Mohamed Azazza, spokesman for Prime Minister Abdullah al-Thinni said that eight airstrikes had been conducted in Derna. He added, “The plan is to target all IS locations in the country wherever they are.” Libyan air force commander Saqer al-Joroushi said the Egyptian strikes had been co-ordinated with Mr Thinni’s government, and that Libyan planes had also carried out strikes. He reported that between 40 and 50 people had been killed in the first wave of strikes.
The murder of the Egyptian Copts signals that ISIS has intentions to strengthen their impact in Libya. ISIS has thrived in under-governed regions, such Syria, which is engaged in a protracted civil war, and Iraq, which under former Prime Minister Nouri al-Malaki was divided politically along sectarian lines. The group’s modus operandi has thus far been to establish bases in regions where the sense of nationalism and political power is fractured. The same is true of Egypt’s Sinai Peninsula, where long ignored grievances led to the most violent aftermath of the Egyptian revolution in 2011. ISIS supporters declared a branch in Egypt in November.
Underlining this strategy, ISIS fighters have sought greater ground in Libya, which has been wracked with strife since their 2011 uprising, which saw the death of Dictator Moammar Gadhafi. Libya is now in the midst of a civil war creating a vacuum in which ISIS has been able to gain foothold. ISIS has a strong presence in Derna, and earlier this month they claimed to have captured the Libyan town of Nawfaliyah. Photos have emerged of a military-style parade in the town’s streets. In Sirte, ISIS fighters also claimed to have seized several key buildings, including radio and television stations and a passport office. Independent reports confirm that the group has been operating in and around Sirte.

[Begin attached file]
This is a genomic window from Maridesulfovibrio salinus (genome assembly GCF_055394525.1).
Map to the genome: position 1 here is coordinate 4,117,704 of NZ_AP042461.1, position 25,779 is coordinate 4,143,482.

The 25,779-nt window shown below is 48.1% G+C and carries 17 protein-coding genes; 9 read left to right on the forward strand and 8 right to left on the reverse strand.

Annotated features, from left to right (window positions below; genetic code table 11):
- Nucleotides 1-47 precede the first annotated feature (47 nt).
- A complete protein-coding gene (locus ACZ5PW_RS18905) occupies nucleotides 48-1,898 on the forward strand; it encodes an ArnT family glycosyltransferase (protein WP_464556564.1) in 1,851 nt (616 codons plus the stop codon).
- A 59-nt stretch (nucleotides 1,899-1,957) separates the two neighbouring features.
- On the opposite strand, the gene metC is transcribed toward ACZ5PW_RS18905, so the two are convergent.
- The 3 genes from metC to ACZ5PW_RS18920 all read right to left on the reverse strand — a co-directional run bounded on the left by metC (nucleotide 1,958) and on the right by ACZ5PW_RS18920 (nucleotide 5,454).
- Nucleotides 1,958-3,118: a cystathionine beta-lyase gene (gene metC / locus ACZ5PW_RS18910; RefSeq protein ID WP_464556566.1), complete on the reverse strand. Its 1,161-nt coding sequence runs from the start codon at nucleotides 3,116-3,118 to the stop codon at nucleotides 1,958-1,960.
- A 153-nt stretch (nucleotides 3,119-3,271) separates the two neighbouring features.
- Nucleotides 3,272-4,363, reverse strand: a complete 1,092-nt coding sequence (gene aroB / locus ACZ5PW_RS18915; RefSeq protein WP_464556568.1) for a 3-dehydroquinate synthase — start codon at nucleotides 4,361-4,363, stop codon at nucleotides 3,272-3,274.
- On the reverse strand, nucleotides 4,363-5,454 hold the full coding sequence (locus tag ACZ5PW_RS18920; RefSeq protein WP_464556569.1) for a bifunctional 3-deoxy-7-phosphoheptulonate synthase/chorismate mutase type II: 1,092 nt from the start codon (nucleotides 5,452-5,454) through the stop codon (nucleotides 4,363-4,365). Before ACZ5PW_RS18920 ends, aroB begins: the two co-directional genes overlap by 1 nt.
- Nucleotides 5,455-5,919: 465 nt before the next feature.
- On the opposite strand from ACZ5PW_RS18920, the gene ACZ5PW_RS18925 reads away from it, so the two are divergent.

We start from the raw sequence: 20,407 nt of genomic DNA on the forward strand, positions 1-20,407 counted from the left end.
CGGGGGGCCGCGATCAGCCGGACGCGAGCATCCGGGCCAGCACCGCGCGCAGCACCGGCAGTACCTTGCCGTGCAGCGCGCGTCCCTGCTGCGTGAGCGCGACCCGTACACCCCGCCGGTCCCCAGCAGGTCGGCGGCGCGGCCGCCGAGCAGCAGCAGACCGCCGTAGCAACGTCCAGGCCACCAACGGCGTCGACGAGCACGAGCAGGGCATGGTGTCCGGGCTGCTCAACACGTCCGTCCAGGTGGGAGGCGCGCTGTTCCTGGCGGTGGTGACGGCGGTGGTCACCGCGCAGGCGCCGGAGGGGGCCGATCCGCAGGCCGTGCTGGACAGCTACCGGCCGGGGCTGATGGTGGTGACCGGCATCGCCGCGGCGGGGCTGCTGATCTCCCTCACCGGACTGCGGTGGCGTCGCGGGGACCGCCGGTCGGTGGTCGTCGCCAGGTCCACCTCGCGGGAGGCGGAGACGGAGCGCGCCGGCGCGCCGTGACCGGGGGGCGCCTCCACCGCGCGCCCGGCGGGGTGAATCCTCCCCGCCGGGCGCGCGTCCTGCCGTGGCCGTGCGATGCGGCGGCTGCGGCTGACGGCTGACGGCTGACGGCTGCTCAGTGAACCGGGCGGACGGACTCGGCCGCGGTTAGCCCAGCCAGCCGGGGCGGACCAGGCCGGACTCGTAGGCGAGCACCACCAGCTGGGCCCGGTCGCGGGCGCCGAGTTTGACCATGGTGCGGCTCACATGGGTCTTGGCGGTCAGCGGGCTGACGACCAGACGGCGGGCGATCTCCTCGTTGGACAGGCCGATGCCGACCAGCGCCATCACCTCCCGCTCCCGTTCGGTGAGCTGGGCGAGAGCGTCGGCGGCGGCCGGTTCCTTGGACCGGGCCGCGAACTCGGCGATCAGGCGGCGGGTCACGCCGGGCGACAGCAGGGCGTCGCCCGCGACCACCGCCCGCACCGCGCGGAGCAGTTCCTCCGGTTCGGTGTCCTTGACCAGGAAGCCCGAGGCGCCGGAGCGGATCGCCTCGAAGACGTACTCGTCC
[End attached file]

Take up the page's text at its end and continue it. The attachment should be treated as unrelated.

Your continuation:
In this light, it is likely that Egypt’s rapid military action is in part designed to strengthen the core of Egyptian nationalism and to send a message to the extremist group that they will not be tolerated by a united society in Egypt. Sisi may even adapt pages from Nasser’s playbook and encourage a call Pan-Arabic or Pan-Islamic unity. In doing so, he may simultaneously be encouraging nationalism in the long neglected Sinai Peninsula.
Sisi has also called for a UN resolution which would allow international forces to intervene in Libya. On French radio station Europe1, he said, “We abandoned the Libyan people as prisoners to extremist militias,” and called for weapons to be made available to Libya’s internationally recognised government, which fled to Tobruk after rival militias seized power in the capital.
Asked if he would order Egypt’s air force to strike again, he said: “We need to do it again, all of us together.” On Monday, Egypt signed a £3.8 billion defence deal with France, which includes the purchase of 24 advanced fighter jets. In addition to escalating the anti-terrorism fight in Sinai, it is likely that Egypt and Libya will continue to conduct joint strategic airstrikes in ISIS held territories in Libya. Very early and unconfirmed reports suggest that Italy may also consider mobilising troops against ISIS. Italy’s Interior Minister Angelino Alfano expressed the growing alarm and urged NATO to intervene. “ISIS is at the door,” he said. “There is no time to waste.”